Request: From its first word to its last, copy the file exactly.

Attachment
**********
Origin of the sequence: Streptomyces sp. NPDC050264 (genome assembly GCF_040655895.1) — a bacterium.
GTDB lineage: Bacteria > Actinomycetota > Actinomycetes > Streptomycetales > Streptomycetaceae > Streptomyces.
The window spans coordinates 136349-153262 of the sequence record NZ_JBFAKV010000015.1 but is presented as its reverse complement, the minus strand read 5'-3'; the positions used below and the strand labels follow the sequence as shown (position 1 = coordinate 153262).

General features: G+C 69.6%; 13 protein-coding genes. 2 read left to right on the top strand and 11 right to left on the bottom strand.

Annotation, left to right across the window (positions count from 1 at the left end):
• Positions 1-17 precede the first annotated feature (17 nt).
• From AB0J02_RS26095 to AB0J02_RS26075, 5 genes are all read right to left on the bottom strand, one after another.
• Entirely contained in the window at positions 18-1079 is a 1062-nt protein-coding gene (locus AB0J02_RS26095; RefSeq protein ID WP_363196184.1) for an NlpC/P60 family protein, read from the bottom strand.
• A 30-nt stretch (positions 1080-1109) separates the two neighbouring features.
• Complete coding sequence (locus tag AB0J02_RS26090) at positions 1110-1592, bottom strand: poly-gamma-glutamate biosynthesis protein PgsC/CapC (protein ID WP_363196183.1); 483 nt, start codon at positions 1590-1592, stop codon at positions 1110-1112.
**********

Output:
Origin of the sequence: Streptomyces sp. NPDC050264 (genome assembly GCF_040655895.1) — a bacterium.
GTDB lineage: Bacteria > Actinomycetota > Actinomycetes > Streptomycetales > Streptomycetaceae > Streptomyces.
The window spans coordinates 136349-153262 of the sequence record NZ_JBFAKV010000015.1 but is presented as its reverse complement, the minus strand read 5'-3'; the positions used below and the strand labels follow the sequence as shown (position 1 = coordinate 153262).

General features: G+C 69.6%; 13 protein-coding genes. 2 read left to right on the top strand and 11 right to left on the bottom strand.

Annotation, left to right across the window (positions count from 1 at the left end):
• Positions 1-17 precede the first annotated feature (17 nt).
• From AB0J02_RS26095 to AB0J02_RS26075, 5 genes are all read right to left on the bottom strand, one after another.
• Entirely contained in the window at positions 18-1079 is a 1062-nt protein-coding gene (locus AB0J02_RS26095; RefSeq protein ID WP_363196184.1) for an NlpC/P60 family protein, read from the bottom strand.
• A 30-nt stretch (positions 1080-1109) separates the two neighbouring features.
• Complete coding sequence (locus tag AB0J02_RS26090) at positions 1110-1592, bottom strand: poly-gamma-glutamate biosynthesis protein PgsC/CapC (protein ID WP_363196183.1); 483 nt, start codon at positions 1590-1592, stop codon at positions 1110-1112.